How long after tooth extraction can I eat pizza?

Getting a tooth extracted can be an uncomfortable experience. After the tooth is removed, the extraction site will be sore and sensitive for some time as it heals. This can make eating many foods difficult or even painful in the days following the extraction. Pizza, with its crispy crust and gooey cheese, may seem like an especially daunting food to eat after a tooth extraction. So how long should you wait before eating pizza after a tooth is pulled?

When can I eat solid foods after a tooth extraction?

Most dentists recommend sticking to a soft food diet for at least 24-48 hours after a tooth extraction. This means avoiding hard, crunchy, or spicy foods that could irritate the extraction site. Foods like apples, chips, nuts, popcorn should be avoided. Soft foods like yogurt, applesauce, mashed potatoes, soup, scrambled eggs are gentle on the extraction site while it starts healing. After 24-48 hours, you can gradually begin reintroducing more solid foods as long as they are not too crunchy or spicy.

When can I eat pizza after a tooth extraction?

Here are some general guidelines for when it is safe to eat pizza after a tooth extraction:

  • 24 hours after the extraction: Eat soft, cooled pizza with the crusts removed. Avoid spicy pizza or toppings.
  • 2-3 days after: Softer pizza can be tolerated but take small bites and chew carefully on the side opposite the extraction site.
  • 1 week after: Pizza should be manageable if you slice or tear it into smaller pieces before eating.
  • 2 weeks after: The extraction site is likely healed enough to eat pizza normally.

The most important factor is to listen to your body and avoid eating any foods that cause pain or discomfort at the extraction site. If regular pizza is still too bothersome 1-2 weeks after the procedure, stick with softer foods and try again after a couple more days. The tissues need time to mend after a tooth extraction, so patience is key.

Tips for eating after a tooth extraction

Follow these tips to make eating pizza and other foods more comfortable and safe after a tooth extraction:

  • Stick to softer foods for at least 24-48 hours.
  • Avoid extremely hot or spicy foods which can irritate the area.
  • Cut foods into smaller pieces to make chewing easier.
  • Chew slowly and carefully, avoiding pressure on the extraction site.
  • Try to chew on the opposite side from where the tooth was removed.
  • Rinse your mouth with warm salt water after eating to keep the area clean.
  • Take any prescribed medications as directed to manage pain and swelling.

Be sure to see your dentist if you experience increasing pain, bleeding, or other complications after an extraction. With proper care, the extraction site should heal within a couple weeks.

Foods to avoid after tooth extraction

Some foods are too hard, crunchy, chewy, sticky, or acidic to eat immediately after a tooth extraction. Avoid the following foods for at least 1-2 weeks after the procedure or until comfortable:

  • Hard or crusty breads
  • Pizza crust or toppings like pepperoni
  • Tough meats like steak
  • Raw vegetables and salads
  • Crunchy raw fruits and vegetables like apples, carrots
  • Hard candies and mints
  • Chewy candies like taffy, licorice, gum
  • Popcorn and chips
  • Sticky foods like peanut butter
  • Spicy foods like hot sauce, chili, curry
  • Acidic foods like citrus fruits, tomato sauce
  • Alcohol and carbonated beverages

Stick with soft, bland foods as you transition back to your regular diet. Things like protein shakes, smoothies, yogurt, eggs, well-cooked vegetables, soups, bread soaked in milk are gentle options after an extraction.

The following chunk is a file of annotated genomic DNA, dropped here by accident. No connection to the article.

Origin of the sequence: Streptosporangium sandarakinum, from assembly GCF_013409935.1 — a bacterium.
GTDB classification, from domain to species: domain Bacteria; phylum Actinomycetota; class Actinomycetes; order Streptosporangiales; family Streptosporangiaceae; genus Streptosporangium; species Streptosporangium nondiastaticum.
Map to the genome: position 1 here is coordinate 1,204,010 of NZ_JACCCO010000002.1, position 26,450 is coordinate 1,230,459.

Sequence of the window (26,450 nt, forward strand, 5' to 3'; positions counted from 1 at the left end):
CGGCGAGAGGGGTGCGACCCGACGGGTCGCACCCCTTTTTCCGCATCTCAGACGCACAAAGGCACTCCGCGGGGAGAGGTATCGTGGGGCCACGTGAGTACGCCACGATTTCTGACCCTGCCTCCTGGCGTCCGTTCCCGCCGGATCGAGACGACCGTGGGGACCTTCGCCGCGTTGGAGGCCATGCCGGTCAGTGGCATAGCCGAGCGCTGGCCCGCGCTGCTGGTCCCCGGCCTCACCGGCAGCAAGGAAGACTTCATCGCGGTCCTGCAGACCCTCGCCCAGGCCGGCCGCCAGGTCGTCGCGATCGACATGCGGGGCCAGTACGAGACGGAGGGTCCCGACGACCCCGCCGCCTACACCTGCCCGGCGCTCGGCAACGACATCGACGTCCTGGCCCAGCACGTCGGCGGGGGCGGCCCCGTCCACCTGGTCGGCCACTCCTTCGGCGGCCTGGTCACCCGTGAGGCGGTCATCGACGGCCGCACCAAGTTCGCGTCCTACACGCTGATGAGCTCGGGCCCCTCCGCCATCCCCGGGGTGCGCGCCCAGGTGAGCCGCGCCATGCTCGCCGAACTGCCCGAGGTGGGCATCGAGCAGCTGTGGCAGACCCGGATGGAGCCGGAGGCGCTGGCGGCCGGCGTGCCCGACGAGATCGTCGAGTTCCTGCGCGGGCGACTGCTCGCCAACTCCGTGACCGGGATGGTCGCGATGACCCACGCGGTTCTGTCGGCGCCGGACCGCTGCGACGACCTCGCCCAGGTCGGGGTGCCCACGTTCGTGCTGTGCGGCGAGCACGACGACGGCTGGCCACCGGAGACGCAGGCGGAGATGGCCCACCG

How to eat pizza after a tooth extraction

Once the extraction site has begun healing and you feel ready to try pizza, here are some tips:

  • Start with a small slice or portion
  • Choose a softer crust without tough crunchy edges
  • Ask for well-done or lightly browned pizza
  • Remove any hard or chewy toppings
  • Cut or tear the pizza into small pieces
  • Take small bites and chew slowly
  • Swish water or a saltwater rinse after eating

You may also want to consider ordering a thinner, softer crust like hand-tossed pizza instead of deep dish or a crispy thin crust. Request lots of cheese and go easy on the meats and vegetables if they will be difficult to chew.

Foods that are safe to eat after a tooth extraction

Here are some good food choices as your mouth heals after a tooth extraction:

  • Soft cooked eggs like scrambled, poached, boiled
  • Well-cooked rice, quinoa, oatmeal
  • Mashed or baked potatoes
  • Smoothies and protein shakes
  • Broth-based soups
  • Tender cooked vegetables like carrots, green beans, squash
  • Soft fresh fruits like bananas, melons, peeled apples
  • Cottage cheese, yogurt
  • Milkshakes, smoothies
  • Macaroni and cheese, pasta
  • Jello, ice cream, pudding

Focus on cool, smooth foods that can be eaten without extensive chewing. Don’t forget to stay hydrated by drinking lots of water, milk, and juices.

How long does tooth extraction healing take?

The sockets and gum tissue typically heal within 2-4 weeks after a tooth extraction. However, the entire healing process takes about 3-6 months as the bone reforms around the extraction site. Timelines can vary based on:

  • Type of tooth extracted – Molars may take longer to heal than other teeth
  • Trauma during extraction – More complicated procedures increase healing time
  • Overall health – Conditions like diabetes slow healing
  • Medications – Some drugs like steroids impair healing
  • Habits – Smoking impairs circulation needed for healing
  • Protection of area – Failure to keep area clean and protected

You should notice gradual improvements in pain and discomfort each week after the extraction. Eating and drinking should become easier as the tissues mend. Swelling and bruising may persist for up to 2 weeks. See your dentist promptly if you have any concerns about persistent pain, bleeding, or other complications.

Signs of normal healing after tooth extraction

Expect the following as normal parts of the healing process during the first 2 weeks: